‘I’m nothing like that person’: Texas death row inmate makes video plea for clemency

Quintin Jones, who is scheduled to be executed 19 May, appealed to the governor in a video published in the New York Times

exas plans to carry out five executions including that of Quintin Jones, out of a nationwide total of seven. Photograph: Paul Buck/AFP via Getty Images

The death row prisoner stares into the camera from behind bullet-proof glass, and with a pained expression delivers a message to the Republican governor of Texas, Greg Abbott.

“I know you don’t know me,” Quintin Jones begins. “I’m writing this letter to ask you if you could find it in your heart to grant me clemency, so I don’t get executed on 19 May. I got two weeks to live, starting today.”

The plea from a condemned Black man to one of America’s staunchest advocates of capital punishment must rank as among the more unusual last-minute attempts by an inmate to save their own life. It is made in the form of a four-minute video published in the opinion section of the New York Times, filmed from death row in Livingston, Texas.

As appeals for mercy go, this one is a long shot. In his six years in office, Abbott has only granted clemency once: to a white inmate, Thomas Whitaker.

The Republican-controlled state is gearing itself up as the pandemic lifts for a spree of judicial killings of the sort that have earned it the reputation of being the death penalty capital of the US.

Over the course of the year it plans to carry out five executions including that of Jones, out of a nationwide total of seven.

Despite the odds, Jones makes a spirited case for sparing his life. He talks about how he grew up “in the hood as a Black male” and was taught “to be tough and hard, macho. So yeah I had a messed-up childhood. Yeah, I had drug addiction, alcohol addiction. Yeah I hated myself.”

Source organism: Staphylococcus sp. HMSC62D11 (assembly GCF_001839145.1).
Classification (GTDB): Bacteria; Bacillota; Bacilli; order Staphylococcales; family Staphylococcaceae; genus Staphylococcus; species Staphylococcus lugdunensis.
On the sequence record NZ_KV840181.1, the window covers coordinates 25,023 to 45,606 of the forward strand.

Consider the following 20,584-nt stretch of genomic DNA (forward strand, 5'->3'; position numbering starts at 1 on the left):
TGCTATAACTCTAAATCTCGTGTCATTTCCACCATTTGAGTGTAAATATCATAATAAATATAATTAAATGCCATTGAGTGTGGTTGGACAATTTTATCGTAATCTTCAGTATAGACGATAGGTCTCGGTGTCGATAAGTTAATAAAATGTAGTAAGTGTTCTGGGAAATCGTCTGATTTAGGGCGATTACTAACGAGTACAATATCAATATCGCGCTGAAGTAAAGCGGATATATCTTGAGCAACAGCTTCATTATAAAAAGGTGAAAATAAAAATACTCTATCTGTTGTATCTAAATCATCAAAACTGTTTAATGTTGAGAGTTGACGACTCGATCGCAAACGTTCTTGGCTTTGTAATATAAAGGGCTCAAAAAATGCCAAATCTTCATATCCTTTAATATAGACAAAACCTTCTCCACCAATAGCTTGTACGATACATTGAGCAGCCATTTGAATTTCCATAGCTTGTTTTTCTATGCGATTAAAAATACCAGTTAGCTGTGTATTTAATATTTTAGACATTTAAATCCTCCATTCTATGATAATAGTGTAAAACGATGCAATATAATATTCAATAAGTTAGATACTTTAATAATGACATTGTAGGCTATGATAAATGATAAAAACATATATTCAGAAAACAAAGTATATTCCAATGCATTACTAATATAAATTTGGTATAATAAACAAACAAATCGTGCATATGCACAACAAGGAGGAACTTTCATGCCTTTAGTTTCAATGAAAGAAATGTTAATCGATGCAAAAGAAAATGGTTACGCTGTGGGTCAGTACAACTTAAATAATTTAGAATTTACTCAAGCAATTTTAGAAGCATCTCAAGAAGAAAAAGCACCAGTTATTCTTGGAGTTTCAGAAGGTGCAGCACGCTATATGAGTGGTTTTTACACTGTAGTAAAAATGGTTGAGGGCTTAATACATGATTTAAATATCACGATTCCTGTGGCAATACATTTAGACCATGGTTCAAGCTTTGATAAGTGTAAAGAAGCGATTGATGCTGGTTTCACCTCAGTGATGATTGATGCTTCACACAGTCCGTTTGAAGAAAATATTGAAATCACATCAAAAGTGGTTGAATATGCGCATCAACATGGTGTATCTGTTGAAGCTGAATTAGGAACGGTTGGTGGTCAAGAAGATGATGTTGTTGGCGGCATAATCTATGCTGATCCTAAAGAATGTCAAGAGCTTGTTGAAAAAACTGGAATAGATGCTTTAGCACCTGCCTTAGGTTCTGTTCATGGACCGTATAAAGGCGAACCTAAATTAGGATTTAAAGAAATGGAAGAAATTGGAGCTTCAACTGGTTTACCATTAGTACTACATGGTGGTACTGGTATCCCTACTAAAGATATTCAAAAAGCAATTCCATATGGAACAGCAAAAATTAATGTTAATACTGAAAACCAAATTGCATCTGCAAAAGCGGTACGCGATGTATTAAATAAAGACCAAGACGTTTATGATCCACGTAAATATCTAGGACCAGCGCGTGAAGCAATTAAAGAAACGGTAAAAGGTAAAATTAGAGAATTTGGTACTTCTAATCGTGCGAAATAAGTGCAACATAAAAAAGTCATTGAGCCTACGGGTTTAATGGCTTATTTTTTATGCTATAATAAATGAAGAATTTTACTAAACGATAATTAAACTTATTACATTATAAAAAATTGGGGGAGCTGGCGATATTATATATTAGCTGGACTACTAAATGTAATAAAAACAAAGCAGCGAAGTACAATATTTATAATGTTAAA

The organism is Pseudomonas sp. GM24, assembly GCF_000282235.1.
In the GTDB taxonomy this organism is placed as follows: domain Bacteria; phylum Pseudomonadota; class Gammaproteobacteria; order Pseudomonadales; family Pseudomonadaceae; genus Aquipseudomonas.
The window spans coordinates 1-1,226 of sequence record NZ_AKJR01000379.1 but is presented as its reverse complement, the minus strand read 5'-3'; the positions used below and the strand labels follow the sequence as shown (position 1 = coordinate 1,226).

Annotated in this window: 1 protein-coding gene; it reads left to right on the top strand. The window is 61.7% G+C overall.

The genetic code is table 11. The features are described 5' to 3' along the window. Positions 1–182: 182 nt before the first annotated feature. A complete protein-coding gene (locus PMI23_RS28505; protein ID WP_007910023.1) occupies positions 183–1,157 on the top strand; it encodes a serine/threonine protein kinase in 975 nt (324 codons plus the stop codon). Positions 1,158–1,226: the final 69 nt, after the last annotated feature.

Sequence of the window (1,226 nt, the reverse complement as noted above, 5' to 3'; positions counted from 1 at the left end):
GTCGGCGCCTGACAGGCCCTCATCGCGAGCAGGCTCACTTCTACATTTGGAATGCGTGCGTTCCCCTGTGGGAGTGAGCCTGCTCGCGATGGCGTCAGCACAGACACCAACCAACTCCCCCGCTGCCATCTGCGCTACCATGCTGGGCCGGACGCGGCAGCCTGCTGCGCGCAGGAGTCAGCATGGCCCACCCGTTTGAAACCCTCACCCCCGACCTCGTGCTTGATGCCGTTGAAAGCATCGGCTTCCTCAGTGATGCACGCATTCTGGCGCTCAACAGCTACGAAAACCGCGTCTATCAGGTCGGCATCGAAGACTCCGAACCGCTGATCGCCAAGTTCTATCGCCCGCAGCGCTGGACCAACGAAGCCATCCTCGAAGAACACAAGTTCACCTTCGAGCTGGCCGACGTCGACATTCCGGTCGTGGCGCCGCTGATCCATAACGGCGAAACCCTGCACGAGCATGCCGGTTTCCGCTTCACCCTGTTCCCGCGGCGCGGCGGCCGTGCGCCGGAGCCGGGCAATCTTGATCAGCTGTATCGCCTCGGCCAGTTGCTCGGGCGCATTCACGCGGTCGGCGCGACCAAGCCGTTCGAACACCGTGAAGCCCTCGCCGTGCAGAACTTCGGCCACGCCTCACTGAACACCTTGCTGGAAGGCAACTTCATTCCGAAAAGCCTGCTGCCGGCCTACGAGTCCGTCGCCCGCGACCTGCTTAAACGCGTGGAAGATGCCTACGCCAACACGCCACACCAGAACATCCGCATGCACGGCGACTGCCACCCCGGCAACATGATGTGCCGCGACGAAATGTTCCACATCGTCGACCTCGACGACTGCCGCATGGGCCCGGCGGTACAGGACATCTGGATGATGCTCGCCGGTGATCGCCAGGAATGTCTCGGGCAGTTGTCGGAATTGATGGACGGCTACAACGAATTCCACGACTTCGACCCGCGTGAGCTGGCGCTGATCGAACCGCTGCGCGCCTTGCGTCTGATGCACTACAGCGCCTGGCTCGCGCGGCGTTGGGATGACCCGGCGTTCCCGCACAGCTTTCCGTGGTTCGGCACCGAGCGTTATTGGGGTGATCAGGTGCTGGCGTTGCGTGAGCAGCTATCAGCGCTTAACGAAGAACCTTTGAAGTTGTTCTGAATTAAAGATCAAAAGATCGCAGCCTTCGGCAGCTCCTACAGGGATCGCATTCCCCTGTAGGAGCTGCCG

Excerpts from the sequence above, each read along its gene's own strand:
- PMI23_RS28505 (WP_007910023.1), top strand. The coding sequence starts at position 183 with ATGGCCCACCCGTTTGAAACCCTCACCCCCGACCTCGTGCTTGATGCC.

He was arrested in 1999 for beating his great-aunt Berthena Bryant, 83, to death and stealing $30 to pay for drugs. He was alleged to have been involved in two other murders – for which he has never been charged.

Jones tells the Texas governor he is not the person he was at 20 when he killed his great-aunt, a crime he has admitted.

“I’m nothing like that person,” he says. “I became a man on death row, so now you killing the man, and not the child.”

The prisoner promises that if Abbott shows mercy, he will spend the rest of his natural life in prison bettering himself and others around him.

“The mistakes I made – it’s mistakes, and it’s not something definitely solid about who I am. I wouldn’t be one of those that, you know, in 10, 20 years, you say ‘I regret letting him live.’”

Jones beat his great-aunt to death with a baseball bat she kept for her own protection. His other great-aunt, Bryant’s younger sister Mattie Long, has forgiven him.

Long has also written to Abbott, supporting Jones’s bid for clemency.

“Quintin can’t bring [my sister] back,” she said. “I can’t bring her back. I am writing this to ask you to please spare Quintin’s life.”

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